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Crazy incubation times? Leopard tortoise

Discussion in 'Tortoise Breeding' started by Jodie, Nov 10, 2016.

  1. Jodie

    Jodie Well-Known Member

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    I see post about clutches hatching together all of the time. This has not been my experience. One or two hatch from one clutch, then some from another, then a couple from different clutches... Am I doing something wrong?
    I incubate at a pretty consistent 86F. My small female laid 5 clutches this year. Almost exactly every 4 weeks, starting in Memorial day. 4 Have hatched from the 1st and 2nd clutches. Right now 3 more are hatching. 1 from each of 3 clutches.
    My large female's did this last year too.
    1110160611.jpg
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  2. Yvonne G

    Yvonne G Old Timer TFO Admin 5 Year Member Platinum Supporter

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    My leopards are this way too. I have had a couple clutches in the incubator from the same female, about a month apart. The first clutch hatches ONE egg, then a few days later another hatches. In the meantime, ALL the eggs from her second clutch hatch at the same time, BEFORE the original clutch finishes hatchin. They're in the same incubator, that means same temperature for both. I haven't a clue why this happens.

    In birds, they all hatch at the same time for their safety. And I think sea turtle eggs all hatch at the same time. The leopard tortoise's reasoning escapes me.
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  3. Jodie

    Jodie Well-Known Member

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    At least it's not just me. Thanks!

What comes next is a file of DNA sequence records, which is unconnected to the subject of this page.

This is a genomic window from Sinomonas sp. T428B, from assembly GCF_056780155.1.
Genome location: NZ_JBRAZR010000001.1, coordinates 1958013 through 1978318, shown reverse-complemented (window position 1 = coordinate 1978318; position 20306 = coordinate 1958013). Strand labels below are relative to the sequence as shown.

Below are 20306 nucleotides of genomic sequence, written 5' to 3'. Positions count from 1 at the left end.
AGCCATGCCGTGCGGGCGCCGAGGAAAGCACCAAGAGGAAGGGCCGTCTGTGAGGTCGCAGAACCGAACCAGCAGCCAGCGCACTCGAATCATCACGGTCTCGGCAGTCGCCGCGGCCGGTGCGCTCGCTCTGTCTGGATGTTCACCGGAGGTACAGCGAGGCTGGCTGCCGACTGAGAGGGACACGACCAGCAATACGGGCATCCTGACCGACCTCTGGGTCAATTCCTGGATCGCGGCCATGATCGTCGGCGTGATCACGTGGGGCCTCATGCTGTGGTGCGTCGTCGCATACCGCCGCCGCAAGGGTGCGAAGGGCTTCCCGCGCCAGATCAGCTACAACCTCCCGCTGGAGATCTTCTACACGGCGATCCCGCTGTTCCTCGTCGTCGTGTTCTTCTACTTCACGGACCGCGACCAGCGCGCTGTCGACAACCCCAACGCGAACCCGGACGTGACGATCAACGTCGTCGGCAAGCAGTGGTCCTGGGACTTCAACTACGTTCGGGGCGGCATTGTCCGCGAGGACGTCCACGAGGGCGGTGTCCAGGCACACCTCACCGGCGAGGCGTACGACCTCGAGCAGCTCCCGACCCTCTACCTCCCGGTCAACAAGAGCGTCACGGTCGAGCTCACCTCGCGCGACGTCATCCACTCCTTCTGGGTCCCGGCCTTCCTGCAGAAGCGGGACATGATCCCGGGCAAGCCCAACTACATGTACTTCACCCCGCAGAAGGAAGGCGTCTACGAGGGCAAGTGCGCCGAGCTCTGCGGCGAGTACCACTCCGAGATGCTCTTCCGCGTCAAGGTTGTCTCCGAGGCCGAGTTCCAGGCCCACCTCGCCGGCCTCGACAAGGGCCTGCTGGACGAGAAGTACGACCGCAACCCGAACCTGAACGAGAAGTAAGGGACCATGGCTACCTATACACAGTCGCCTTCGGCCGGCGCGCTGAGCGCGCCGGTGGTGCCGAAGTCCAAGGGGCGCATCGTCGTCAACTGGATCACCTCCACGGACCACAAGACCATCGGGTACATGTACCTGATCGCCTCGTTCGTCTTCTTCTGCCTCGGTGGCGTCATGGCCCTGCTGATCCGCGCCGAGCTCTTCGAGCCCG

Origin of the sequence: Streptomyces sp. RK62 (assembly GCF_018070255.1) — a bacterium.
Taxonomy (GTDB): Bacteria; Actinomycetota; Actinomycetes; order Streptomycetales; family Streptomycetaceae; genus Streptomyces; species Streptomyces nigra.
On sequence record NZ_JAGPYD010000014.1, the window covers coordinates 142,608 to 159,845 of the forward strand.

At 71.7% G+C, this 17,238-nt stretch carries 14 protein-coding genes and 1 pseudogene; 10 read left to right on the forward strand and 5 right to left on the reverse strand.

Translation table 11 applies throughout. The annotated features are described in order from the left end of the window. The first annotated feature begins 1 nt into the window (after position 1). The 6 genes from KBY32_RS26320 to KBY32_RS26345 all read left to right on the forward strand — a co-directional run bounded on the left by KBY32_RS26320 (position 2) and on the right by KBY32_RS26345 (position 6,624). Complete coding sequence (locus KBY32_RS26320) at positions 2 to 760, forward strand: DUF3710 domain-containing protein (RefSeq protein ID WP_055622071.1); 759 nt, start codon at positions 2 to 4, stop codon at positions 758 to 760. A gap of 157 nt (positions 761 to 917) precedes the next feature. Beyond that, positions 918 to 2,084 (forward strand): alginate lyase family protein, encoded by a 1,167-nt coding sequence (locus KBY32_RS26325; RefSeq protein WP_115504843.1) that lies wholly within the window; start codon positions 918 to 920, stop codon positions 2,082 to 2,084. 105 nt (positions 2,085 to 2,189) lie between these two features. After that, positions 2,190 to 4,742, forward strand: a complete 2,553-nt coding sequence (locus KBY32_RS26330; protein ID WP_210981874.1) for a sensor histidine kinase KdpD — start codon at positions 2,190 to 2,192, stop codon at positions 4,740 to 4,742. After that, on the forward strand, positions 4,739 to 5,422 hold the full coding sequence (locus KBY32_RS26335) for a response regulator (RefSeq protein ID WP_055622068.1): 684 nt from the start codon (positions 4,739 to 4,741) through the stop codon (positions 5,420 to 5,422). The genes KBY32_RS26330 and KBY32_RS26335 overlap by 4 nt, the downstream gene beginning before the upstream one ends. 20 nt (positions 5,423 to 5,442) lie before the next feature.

4. Anyfoot

    Anyfoot Well-Known Member

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    I know your post is about leopard, BUT.....
    I just had a clutch of 9 redfoots hatch, first 5 within a day of each other, then the last 4 three wks later within a day of each other. :confused:
    As far as incubation goes with redfoots it's relatively simple, no diapause or cooling periods, or night lows.
    I had all 9 eggs in the same corner of the incubator and even within that corner the 5 and 4 eggs that hatched where not all adjacent to each other, so for example the 2 eggs closest to the corner, where 3 wks apart, so that suggests forgetting any slight differences within the incubator.
    Why I ask myself.
    Is it a way to ensure different sexes, if in my case the 5 eggs were 3 wks ahead of the 4 eggs, then at the critical sexing development stage it could be at different temps(in the wild)

    Is it to give a better survival chance, what if a predator sees the first 5 come up and eats them, but misses the next 4. Do other species combat this with shear amount of hatchlings rising all at once.

    What's the norm amount of eggs for a fully mature female Leo?
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  5. Jodie

    Jodie Well-Known Member

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    I am relatively new at this, and seems like normal only establishes itself in order to throw me off. My large female, 20 pounds, lays 7 to 9 eggs in each clutch.
    Your explanations sound like reasonable theories to me.
  6. Anyfoot

    Anyfoot Well-Known Member

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    I don't understand why some redfoots lay clutches of 5 and some 10. Is it because different gene pools(localities) have evolved to cope with their particular environment.

    Do you only have one male involved? I have more than 1, so another thought was maybe my female has a cocktail of sperms.
  7. Jodie

    Jodie Well-Known Member

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    Only 1 male, yes. My female's are very different though. Scarlett is 18years and 20 pounds. She starts laying in the fall, lays 7 to 9 eggs per clutch, through the winter. Her hatchlings average 28 grams. She lays in the evening, and it is a process every time.
    Nia, this was he first year laying. She is 8 years and 15 pounds. She started laying in the spring. Lays 5 to 9 each clutch. Hatchlings averaging 20 grams. I have almost missed her laying a couple times. She lays in the afternoon.
    I assume the number and size are do to her age and size.
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